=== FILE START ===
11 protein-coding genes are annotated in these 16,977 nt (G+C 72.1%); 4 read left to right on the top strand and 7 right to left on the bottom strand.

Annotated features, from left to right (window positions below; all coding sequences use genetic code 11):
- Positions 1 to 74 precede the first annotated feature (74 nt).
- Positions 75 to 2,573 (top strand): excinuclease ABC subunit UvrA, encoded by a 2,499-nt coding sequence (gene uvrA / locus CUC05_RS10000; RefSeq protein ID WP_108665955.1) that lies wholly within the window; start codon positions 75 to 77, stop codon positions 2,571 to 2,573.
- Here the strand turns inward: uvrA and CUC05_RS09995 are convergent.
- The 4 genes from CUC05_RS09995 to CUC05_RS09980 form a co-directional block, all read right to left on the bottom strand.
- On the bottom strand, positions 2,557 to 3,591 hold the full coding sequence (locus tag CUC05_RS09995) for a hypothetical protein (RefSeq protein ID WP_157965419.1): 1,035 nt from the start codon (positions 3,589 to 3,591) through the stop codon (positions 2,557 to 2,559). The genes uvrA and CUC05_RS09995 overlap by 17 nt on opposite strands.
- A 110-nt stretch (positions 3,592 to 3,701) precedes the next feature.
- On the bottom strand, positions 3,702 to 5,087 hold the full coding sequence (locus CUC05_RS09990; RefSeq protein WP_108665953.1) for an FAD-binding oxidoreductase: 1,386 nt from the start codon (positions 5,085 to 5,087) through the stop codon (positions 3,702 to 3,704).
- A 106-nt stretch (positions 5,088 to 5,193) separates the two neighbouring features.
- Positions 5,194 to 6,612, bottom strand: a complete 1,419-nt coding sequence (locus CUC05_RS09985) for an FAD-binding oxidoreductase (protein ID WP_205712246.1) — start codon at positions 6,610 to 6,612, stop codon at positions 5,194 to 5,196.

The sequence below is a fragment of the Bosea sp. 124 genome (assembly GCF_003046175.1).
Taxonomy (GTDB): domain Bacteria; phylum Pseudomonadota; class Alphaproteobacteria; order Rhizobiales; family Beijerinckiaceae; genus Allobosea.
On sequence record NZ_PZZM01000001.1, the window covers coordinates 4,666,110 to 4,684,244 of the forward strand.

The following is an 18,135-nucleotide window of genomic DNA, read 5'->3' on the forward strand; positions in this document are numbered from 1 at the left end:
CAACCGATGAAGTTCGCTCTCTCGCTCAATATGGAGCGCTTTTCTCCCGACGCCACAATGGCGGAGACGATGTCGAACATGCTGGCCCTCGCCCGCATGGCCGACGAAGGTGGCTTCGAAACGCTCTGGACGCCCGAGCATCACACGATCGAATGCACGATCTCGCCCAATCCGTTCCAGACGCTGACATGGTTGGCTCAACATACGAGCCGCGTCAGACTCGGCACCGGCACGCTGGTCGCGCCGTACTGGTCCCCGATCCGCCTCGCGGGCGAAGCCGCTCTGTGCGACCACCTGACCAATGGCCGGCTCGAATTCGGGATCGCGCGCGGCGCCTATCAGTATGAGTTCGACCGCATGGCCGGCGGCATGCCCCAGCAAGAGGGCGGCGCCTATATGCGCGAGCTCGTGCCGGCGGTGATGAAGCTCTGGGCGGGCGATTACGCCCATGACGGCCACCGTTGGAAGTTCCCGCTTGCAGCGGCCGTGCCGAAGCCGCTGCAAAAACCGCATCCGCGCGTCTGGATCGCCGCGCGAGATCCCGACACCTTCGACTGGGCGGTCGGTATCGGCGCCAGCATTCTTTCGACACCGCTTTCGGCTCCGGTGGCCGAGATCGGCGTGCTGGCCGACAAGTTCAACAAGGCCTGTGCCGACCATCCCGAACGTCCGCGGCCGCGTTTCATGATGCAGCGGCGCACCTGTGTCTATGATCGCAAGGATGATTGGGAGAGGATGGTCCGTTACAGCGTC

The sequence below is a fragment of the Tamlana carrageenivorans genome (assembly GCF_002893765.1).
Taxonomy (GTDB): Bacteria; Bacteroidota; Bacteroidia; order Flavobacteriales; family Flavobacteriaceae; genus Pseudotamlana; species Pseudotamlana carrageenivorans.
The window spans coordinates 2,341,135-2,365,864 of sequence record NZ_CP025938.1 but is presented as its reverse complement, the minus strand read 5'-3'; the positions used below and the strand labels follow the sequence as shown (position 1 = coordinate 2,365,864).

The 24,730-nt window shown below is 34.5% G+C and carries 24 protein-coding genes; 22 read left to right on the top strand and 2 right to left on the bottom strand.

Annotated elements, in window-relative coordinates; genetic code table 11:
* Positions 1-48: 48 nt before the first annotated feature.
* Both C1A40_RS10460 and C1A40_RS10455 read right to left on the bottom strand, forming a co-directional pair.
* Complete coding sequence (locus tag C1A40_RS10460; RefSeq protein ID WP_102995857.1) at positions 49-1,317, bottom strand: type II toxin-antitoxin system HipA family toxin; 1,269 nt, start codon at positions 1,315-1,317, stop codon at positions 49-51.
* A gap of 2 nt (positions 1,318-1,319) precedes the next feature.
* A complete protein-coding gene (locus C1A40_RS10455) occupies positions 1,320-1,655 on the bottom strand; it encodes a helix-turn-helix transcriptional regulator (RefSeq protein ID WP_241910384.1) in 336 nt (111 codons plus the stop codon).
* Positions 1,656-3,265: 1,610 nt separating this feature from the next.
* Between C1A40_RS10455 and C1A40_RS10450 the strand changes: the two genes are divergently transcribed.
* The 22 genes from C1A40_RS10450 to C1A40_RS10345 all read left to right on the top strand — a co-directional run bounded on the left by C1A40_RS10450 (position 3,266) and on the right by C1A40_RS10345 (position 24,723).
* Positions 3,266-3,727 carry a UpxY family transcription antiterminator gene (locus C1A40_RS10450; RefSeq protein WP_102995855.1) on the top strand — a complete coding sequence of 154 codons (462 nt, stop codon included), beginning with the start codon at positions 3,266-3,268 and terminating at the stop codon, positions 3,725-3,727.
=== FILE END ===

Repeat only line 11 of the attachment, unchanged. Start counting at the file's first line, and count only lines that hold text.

- Positions 5,194 to 6,612, bottom strand: a complete 1,419-nt coding sequence (locus CUC05_RS09985) for an FAD-binding oxidoreductase (protein ID WP_205712246.1) — start codon at positions 6,610 to 6,612, stop codon at positions 5,194 to 5,196.